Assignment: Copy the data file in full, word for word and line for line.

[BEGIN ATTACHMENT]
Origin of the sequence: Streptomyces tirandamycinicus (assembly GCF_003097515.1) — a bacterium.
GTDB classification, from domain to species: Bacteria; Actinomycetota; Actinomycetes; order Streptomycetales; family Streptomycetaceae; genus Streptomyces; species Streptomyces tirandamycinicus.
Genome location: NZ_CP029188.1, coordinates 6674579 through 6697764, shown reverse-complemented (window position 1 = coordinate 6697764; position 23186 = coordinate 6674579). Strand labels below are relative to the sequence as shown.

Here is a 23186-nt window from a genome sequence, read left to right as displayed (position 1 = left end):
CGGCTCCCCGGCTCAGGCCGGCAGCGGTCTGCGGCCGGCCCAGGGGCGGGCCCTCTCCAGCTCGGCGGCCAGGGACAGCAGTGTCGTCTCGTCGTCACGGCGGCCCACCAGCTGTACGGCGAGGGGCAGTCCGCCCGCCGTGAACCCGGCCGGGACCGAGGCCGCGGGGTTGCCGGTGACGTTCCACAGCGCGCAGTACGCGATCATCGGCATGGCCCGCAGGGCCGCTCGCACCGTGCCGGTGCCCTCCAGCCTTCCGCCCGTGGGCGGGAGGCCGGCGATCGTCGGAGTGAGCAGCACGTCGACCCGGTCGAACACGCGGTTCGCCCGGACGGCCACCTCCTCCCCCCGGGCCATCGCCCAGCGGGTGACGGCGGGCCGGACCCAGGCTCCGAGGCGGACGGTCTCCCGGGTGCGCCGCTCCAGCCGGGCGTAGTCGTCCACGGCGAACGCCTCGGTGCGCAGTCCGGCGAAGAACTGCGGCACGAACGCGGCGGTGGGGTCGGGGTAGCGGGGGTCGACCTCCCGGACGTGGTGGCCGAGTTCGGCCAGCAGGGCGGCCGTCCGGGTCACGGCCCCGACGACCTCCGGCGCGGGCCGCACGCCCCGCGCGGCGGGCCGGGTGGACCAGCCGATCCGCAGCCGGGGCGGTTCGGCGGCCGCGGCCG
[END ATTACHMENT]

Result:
Origin of the sequence: Streptomyces tirandamycinicus (assembly GCF_003097515.1) — a bacterium.
GTDB classification, from domain to species: Bacteria; Actinomycetota; Actinomycetes; order Streptomycetales; family Streptomycetaceae; genus Streptomyces; species Streptomyces tirandamycinicus.
Genome location: NZ_CP029188.1, coordinates 6674579 through 6697764, shown reverse-complemented (window position 1 = coordinate 6697764; position 23186 = coordinate 6674579). Strand labels below are relative to the sequence as shown.

Here is a 23186-nt window from a genome sequence, read left to right as displayed (position 1 = left end):
CGGCTCCCCGGCTCAGGCCGGCAGCGGTCTGCGGCCGGCCCAGGGGCGGGCCCTCTCCAGCTCGGCGGCCAGGGACAGCAGTGTCGTCTCGTCGTCACGGCGGCCCACCAGCTGTACGGCGAGGGGCAGTCCGCCCGCCGTGAACCCGGCCGGGACCGAGGCCGCGGGGTTGCCGGTGACGTTCCACAGCGCGCAGTACGCGATCATCGGCATGGCCCGCAGGGCCGCTCGCACCGTGCCGGTGCCCTCCAGCCTTCCGCCCGTGGGCGGGAGGCCGGCGATCGTCGGAGTGAGCAGCACGTCGACCCGGTCGAACACGCGGTTCGCCCGGACGGCCACCTCCTCCCCCCGGGCCATCGCCCAGCGGGTGACGGCGGGCCGGACCCAGGCTCCGAGGCGGACGGTCTCCCGGGTGCGCCGCTCCAGCCGGGCGTAGTCGTCCACGGCGAACGCCTCGGTGCGCAGTCCGGCGAAGAACTGCGGCACGAACGCGGCGGTGGGGTCGGGGTAGCGGGGGTCGACCTCCCGGACGTGGTGGCCGAGTTCGGCCAGCAGGGCGGCCGTCCGGGTCACGGCCCCGACGACCTCCGGCGCGGGCCGCACGCCCCGCGCGGCGGGCCGGGTGGACCAGCCGATCCGCAGCCGGGGCGGTTCGGCGGCCGCGGCCG